For many years now, the West has dealt with Belarus in a way that implies that using carrots will eventually eliminate the need for sticks. It is time to abandon this false hope and deal with the reality of a failed dictatorial regime.
By virtue of a treaty which Belarus and Russia signed and ratified in 1999-2000, the two countries should have already laid the foundations of a union state, a confederation with common institutions, currency, and customs. Citizens should have been permitted to freely move, settle, and work in each country. However, when Russia’s Prime Minister Vladimir Putin suggested earlier this month that the unification of Belarus and Russia in a single state is “possible” and “very desirable,” the speaker of Belarus’ Ministry of Foreign Affairs saw no need to comment. Earlier, Belarusian President Lukashenko had said that “Belarus does not want to join either Russia or the EU.”
The idiosyncratic relationship of the two countries is probably best illustrated by their acrimonious rapport in the energy sector. The latest spat, in June, was about electricity while earlier disputes have been related to oil and gas. Beyond that, the quarrel evolved in a familiar fashion: Russia exported energy to Belarus, Belarus was late with payments, Russia threatened to cut supplies and eventually made good on the threat, Belarus eventually paid up, and energy supplies resumed.
The intriguing parts of the latest energy row between Belarus and Russia are in its implications for stability in Belarus and for regional security. Belarus’ economy is exceedingly energy intensive. The country does not have significant indigenous energy resources and about 90 percent of primary energy (mostly oil and gas) is imported from Russia. Russia also supplies about 10 percent of electricity consumed in Belarus. Belarus has used two levers to help settle the Russian energy import bill: fees charged for transit of Russian oil and gas, and tax breaks on oil processed at refineries in Belarus by Russian companies which then re-export the products to more lucrative markets. Negotiated by top government officials and requiring long-term commitments, energy import, transit, processing, re-export, price setting, and tax agreements constitute a tangled web of opacity and hidden risks that break out to the surface with a vengeance.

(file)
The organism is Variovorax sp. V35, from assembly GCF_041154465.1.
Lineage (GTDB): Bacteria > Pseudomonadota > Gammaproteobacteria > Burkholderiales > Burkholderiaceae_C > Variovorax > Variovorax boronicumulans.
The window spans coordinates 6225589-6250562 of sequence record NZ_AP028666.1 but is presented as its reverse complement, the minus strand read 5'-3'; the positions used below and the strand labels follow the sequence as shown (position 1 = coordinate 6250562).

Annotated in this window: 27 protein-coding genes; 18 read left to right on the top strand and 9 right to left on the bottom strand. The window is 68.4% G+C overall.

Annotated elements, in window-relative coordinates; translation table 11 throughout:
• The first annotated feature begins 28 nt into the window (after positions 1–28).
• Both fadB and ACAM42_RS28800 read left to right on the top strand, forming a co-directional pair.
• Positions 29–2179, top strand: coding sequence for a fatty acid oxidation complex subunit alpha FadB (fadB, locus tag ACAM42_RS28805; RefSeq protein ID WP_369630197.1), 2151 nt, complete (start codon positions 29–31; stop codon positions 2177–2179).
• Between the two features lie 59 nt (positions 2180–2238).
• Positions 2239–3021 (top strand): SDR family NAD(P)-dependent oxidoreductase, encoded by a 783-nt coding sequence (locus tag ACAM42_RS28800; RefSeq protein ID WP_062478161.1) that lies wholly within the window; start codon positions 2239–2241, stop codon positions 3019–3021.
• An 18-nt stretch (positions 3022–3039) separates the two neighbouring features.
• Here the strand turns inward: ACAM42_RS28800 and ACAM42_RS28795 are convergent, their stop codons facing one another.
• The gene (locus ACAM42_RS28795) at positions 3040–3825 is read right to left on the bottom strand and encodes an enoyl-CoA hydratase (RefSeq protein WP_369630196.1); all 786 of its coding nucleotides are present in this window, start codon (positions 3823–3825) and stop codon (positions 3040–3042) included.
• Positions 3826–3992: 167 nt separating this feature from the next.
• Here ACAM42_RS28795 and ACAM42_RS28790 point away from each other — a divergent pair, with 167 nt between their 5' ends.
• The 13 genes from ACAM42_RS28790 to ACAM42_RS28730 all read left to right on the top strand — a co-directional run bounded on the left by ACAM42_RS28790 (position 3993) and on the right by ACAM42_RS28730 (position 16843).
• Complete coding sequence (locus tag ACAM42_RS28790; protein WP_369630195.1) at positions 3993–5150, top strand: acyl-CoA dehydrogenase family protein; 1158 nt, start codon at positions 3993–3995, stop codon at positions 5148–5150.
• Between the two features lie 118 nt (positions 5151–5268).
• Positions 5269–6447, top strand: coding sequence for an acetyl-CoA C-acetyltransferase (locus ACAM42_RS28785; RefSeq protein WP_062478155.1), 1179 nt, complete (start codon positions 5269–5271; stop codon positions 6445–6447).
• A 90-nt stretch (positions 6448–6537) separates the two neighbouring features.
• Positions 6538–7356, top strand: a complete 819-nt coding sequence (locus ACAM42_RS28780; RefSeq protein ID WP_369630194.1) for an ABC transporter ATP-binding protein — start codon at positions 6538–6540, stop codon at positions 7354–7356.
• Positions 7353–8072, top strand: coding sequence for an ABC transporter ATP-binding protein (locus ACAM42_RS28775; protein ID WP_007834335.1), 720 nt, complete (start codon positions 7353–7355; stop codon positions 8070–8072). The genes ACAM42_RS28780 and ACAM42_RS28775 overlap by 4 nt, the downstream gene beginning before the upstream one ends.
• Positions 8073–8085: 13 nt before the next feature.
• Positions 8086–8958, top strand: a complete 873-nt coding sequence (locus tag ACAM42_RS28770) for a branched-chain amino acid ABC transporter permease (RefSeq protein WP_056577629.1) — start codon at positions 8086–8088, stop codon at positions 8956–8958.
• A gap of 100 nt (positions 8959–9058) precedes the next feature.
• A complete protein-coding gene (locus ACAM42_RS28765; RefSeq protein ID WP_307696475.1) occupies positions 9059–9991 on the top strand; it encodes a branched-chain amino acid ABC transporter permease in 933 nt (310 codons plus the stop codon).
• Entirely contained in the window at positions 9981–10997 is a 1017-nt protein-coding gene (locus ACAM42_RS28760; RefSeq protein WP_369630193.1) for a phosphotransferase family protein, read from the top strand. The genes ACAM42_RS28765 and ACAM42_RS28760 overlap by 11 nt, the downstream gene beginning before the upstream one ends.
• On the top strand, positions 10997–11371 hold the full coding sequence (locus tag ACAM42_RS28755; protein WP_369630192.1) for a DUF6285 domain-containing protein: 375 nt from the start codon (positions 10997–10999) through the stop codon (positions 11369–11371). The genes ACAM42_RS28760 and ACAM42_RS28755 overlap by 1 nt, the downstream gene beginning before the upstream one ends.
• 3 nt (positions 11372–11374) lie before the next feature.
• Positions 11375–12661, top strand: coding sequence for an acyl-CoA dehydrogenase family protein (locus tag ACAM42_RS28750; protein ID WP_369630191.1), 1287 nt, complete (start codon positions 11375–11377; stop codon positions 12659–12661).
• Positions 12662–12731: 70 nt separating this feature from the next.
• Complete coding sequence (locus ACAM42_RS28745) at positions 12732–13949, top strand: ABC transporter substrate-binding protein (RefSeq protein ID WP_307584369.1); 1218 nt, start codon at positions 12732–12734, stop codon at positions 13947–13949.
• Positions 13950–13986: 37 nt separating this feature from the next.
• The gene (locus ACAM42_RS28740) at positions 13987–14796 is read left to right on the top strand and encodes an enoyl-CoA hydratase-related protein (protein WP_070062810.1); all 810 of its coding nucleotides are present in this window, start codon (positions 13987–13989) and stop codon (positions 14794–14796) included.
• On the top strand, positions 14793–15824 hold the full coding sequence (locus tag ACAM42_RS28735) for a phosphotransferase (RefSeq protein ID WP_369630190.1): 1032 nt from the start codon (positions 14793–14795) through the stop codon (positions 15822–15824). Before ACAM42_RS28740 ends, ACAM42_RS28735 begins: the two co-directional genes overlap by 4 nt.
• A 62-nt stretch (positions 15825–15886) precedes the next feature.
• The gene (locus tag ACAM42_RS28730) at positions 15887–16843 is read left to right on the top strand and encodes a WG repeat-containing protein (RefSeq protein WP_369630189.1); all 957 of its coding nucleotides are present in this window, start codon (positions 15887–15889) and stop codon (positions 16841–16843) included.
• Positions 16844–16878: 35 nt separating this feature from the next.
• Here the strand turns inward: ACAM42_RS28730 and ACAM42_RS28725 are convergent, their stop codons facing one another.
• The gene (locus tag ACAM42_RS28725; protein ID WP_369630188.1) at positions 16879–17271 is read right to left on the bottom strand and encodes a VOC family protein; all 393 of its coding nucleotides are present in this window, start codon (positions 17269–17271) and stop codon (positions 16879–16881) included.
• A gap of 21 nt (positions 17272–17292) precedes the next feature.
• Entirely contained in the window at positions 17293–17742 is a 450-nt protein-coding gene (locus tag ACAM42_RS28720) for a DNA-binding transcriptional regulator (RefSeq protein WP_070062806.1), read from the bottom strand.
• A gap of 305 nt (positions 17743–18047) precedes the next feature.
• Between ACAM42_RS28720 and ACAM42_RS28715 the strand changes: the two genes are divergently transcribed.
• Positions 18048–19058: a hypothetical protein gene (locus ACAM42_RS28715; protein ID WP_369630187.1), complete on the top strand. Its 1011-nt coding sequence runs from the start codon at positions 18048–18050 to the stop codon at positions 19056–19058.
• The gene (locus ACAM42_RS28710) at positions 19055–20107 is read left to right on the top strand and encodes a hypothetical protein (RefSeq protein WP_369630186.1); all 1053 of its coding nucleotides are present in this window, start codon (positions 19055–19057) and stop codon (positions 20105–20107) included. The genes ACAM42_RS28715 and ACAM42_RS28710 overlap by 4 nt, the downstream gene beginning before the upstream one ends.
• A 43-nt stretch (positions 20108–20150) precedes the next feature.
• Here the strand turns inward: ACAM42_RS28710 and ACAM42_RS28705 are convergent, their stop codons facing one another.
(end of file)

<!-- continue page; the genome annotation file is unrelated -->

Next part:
There is a problem in Belarus that is worse than its dependence on imports of energy. Many countries, including some of Belarus’s neighbors like Finland and Lithuania, are also dependent on energy imports, but do not live in a state of perpetual crisis. The weakest spot of Belarus’ economy is its reliance on markets that are neither competitive nor bringing in convertible currency. Almost 40 percent of exports are to Russia and about 20 percent are to CIS countries, but energy has to be paid in real foreign exchange. Consequently, Belarus is in a state of everlasting financial crisis.
The government itself points out that trade in energy resources and raw materials is the main reason for the trade deficit, which is only partially offset by export of services. Since factor income and transfer payments are also relatively weak. Belarus’ current account is steadily in the red. The usual tools to offset the deficit, such as attracting foreign investment and increased domestic savings, are also weak or unavailable. Private participation in the energy sector has been an anathema. Foreigners tend to avoid Belarus because of the extraordinary political risk and tremendous barriers to private enterprise. Savings are weak for the same reasons. On top of that, the exchange rate is heavily manipulated. The depth of the financial abyss into which Belarus is staring was grotesquely articulated by a top manager of Belenergo, the power monopoly: “We have money but cannot exchange Belarus rubles for currency”.